1. Mo and the other one was a youngster that died. Berel.
  1. That’s an unusual name.
  1. No it isn’t. It’s a real Jewish name. (Note: the 1900 Census lists six children Harry and Morris are the brothers. At that time no children were listed as having died.)

L. How do you spell that?

  1. B..E..R..E..L.
  1. Were any of them born in Russia?
  1. All born here. (Impossible. Louis came over in 1891 and the Census lists Harry, Ida, Bertha, Beatrice as coming in 1896.)
  1. Who knows who told you. And you went to school to about 6th grade?
  1. I went to school on Madison Street and East Broadway. Then I don’t know.
  1. Why did you drop out after 6th grade?
  1. I didn’t drop out, they dropped me. (laughs)
  1. It was common at that time - only 6th grade?
  1. That’s all.
  1. What did you do after that? You went to work?
  1. You know - I never went to work until the last couple of weeks. They needed a saleslady.. so I went.
  1. What do you do at home all the time.
  1. My father had a grocer store.
  1. You told me he had a shirt store. He sold groceries wrapped in shirts.
  1. (laughs)
  1. He had a grocer store or he had a shirt store. Pick one.
  1. He had a shirt store first, then he opened a grocery store.
  1. So you helped in the grocery store? You had how many sisters? Aunt Ida was the oldest?
  1. Aunt Ida and Bertha… and Joyce.


  1. You had a sister named Joyce… Fanny?
  1. Fanny.
  1. Are you the District Attorney?
  1. I’m the District Attorney and if you touch a button, you’ll get sapped.

L. How did you meet Grandpa?

  1. I pulled him out off the street…. (laughs)
  1. You used to tell me something about he took you for a ride someplace in a little horse and buggy.
  1. That’s right, when we were courting.
  1. But how did you meet him.
  1. Who the hell can remember…
  1. Can you remember anything.
  1. No, nothing.
  1. When you meet Grandpa, what was he doing?
  1. He was working on me. (laughs)
  1. Your father had a business, but his father didn’t.. did he?
  1. No.
  1. What did he do?
  1. I never asked him. I never asked my in-laws what they were doing, and how they were doing. What they had…
  1. What kind of family did he come from?Was he born here too?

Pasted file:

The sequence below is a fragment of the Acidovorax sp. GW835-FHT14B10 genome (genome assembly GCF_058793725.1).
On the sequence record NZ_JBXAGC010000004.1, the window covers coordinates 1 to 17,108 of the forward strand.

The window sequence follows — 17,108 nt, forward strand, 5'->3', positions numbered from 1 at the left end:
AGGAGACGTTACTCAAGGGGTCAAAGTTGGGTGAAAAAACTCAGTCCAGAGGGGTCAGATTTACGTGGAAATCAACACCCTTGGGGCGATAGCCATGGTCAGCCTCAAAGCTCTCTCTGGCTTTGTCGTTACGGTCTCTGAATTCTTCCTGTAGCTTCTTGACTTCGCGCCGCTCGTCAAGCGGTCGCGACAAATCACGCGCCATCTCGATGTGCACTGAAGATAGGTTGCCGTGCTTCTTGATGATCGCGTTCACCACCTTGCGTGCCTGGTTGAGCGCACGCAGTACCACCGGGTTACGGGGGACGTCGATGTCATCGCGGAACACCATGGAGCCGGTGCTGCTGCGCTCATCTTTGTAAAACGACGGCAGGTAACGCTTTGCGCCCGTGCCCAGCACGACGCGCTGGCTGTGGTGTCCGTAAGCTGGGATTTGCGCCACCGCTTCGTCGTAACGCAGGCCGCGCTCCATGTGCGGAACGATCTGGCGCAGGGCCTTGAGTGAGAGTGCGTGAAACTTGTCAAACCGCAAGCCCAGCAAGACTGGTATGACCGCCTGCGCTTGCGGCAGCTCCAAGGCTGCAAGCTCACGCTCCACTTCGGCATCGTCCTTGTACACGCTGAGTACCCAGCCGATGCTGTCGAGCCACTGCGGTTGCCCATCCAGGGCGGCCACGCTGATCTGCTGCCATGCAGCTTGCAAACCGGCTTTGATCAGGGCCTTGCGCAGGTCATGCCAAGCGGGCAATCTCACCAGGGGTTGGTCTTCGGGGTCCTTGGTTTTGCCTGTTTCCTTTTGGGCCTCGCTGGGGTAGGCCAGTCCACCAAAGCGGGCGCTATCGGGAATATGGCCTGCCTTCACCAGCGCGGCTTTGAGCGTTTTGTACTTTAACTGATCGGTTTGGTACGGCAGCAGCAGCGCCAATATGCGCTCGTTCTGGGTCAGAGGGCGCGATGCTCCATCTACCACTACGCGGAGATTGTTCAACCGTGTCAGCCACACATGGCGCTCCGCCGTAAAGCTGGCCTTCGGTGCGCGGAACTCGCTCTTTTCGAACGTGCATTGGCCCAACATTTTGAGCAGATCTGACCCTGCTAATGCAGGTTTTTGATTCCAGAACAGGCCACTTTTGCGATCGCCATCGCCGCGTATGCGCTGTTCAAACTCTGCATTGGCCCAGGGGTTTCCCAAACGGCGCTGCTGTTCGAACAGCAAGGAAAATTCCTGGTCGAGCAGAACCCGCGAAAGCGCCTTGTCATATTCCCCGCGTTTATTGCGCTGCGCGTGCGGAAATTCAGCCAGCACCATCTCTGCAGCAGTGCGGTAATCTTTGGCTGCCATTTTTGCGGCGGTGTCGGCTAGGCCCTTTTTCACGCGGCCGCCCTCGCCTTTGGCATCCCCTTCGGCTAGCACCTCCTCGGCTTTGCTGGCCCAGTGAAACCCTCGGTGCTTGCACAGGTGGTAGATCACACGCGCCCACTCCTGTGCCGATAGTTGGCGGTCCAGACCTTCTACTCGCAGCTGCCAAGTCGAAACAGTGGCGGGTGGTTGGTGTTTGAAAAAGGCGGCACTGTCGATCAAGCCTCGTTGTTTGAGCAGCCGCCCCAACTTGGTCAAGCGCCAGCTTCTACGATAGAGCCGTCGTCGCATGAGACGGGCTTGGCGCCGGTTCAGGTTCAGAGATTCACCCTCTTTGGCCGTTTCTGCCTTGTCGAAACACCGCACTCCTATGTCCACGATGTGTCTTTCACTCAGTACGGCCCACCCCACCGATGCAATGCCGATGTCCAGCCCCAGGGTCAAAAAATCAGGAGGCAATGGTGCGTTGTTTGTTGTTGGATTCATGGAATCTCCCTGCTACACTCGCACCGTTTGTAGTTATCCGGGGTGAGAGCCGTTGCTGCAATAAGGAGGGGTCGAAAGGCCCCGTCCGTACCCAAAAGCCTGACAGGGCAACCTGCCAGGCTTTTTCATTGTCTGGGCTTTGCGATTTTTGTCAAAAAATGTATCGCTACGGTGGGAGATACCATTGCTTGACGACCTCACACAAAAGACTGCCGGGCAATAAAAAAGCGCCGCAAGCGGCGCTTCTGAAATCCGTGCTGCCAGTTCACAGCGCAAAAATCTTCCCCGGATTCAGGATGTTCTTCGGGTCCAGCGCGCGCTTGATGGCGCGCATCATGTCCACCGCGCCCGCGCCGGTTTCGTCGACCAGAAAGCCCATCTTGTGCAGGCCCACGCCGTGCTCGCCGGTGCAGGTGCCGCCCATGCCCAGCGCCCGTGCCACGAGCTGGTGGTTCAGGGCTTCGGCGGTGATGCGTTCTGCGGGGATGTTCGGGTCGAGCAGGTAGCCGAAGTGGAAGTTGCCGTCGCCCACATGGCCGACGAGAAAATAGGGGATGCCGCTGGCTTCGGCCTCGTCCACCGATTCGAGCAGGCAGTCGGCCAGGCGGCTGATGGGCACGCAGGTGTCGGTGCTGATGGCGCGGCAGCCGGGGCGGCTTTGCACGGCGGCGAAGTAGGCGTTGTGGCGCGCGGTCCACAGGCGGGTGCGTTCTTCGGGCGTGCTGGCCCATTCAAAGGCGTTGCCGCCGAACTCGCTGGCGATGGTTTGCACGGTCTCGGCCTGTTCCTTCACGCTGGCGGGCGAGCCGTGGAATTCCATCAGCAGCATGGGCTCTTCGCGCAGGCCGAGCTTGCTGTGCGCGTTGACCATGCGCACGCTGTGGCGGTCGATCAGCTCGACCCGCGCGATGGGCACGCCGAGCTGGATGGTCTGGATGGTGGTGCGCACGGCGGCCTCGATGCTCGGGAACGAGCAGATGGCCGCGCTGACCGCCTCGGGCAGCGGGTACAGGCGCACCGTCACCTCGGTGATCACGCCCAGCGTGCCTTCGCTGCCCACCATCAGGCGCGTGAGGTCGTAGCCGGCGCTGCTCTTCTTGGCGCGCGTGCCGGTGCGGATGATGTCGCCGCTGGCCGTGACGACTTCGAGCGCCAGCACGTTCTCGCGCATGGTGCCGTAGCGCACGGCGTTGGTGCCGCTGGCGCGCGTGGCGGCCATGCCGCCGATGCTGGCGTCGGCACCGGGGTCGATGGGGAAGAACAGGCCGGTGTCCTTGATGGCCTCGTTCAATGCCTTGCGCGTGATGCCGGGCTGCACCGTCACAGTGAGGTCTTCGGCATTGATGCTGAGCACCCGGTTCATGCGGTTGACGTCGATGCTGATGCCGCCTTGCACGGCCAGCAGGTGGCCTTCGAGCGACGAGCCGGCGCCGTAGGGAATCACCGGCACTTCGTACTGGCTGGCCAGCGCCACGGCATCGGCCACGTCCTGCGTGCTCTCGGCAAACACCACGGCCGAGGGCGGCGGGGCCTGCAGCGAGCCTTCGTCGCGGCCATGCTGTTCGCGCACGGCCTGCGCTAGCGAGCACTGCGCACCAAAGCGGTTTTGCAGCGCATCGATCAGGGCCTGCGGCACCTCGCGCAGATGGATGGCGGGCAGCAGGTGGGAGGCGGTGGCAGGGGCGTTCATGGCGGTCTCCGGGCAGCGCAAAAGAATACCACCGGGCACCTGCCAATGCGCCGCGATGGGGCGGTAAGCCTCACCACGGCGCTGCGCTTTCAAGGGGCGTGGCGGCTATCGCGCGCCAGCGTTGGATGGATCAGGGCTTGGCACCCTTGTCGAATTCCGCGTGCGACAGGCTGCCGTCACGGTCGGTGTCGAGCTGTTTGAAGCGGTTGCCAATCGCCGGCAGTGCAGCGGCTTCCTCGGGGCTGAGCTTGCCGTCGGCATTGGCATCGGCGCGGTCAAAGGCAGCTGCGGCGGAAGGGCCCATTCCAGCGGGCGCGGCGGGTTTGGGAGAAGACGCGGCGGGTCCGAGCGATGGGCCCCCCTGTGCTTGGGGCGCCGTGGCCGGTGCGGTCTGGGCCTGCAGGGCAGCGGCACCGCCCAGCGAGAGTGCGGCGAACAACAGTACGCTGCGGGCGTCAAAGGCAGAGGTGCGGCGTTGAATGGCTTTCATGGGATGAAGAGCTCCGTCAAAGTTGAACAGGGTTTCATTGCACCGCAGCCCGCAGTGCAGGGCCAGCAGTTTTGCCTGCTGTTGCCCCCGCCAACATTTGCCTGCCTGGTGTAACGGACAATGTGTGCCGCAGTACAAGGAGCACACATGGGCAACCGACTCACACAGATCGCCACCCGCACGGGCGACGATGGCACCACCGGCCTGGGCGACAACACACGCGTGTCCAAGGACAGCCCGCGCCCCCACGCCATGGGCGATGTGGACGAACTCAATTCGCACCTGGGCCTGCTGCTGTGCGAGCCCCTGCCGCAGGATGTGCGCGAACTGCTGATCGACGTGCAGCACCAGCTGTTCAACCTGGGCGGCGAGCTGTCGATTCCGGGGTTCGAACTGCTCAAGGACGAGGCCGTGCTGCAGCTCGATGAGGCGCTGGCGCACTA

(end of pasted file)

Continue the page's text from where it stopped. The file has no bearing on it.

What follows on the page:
1. I don’t really know… honest to God.
  1. What was courting like then?
  1. Courting was the same as today.
  1. No, it was not.
  1. Don’t listen to him.
  1. Come on, people didn’t live together then.
  1. I never knew people who lived together without being married. I never did.
  1. No, not in your time. Now it’s fairly common.
  1. I wouldn’t have my daughter, or my granddaughter, live with a man and not be married.
  1. How long did you know each other before you got married.
  1. About a year and a half.
  1. You must have had a pretty big wedding.
  1. I had a beautiful wedding.
  1. What do you remember.
  1. What do you want me to remember. I remember I was a beautiful bride. And I had a white dress on, a beautiful dress. And that’s it.
  1. Do you go away for your honeymoon.
  1. I went away for three days.
  1. Where did you go?
  1. Where ever my husband took me.
  1. Where was it?
  1. You think I remember. Who can remember.
  1. Wasn’t there a story you told me once. About a horse and buggy that ran away and you were in it. He used to pick you up on Saturdays. Was he working in the post office then.
  1. He worked in the Post Office, then the Shirt business.
  1. How did he happen to go to optometry school?
  1. My husband was very ambitious, very ambitious. He went at night… and he got all his training at night.
  1. You must have had mother (Annabel) pretty soon after marriage.
  1. Sure.
  1. She was born at home - right?
  1. Yes.
  1. What was your first apartment like? Where you with your parents?
  1. No, no. I had a four room apartment. A beautiful apartment!
  1. What was it like… when you looked out the window?

B. She’s closing her eyes….

  1. How come Grandpa never went into the service in World War I?
  1. When you were in the Post Office at that time, you didn’t go into the service.
  1. Did he deliver mail or sort it or what..?
  1. Where ever he was needed.
  1. I have pictures of a place, called Coopers Junction, where you used to go for a vacation. I have a picture of you with my mother in a rowboat. There used to be a costume party they would hold every year.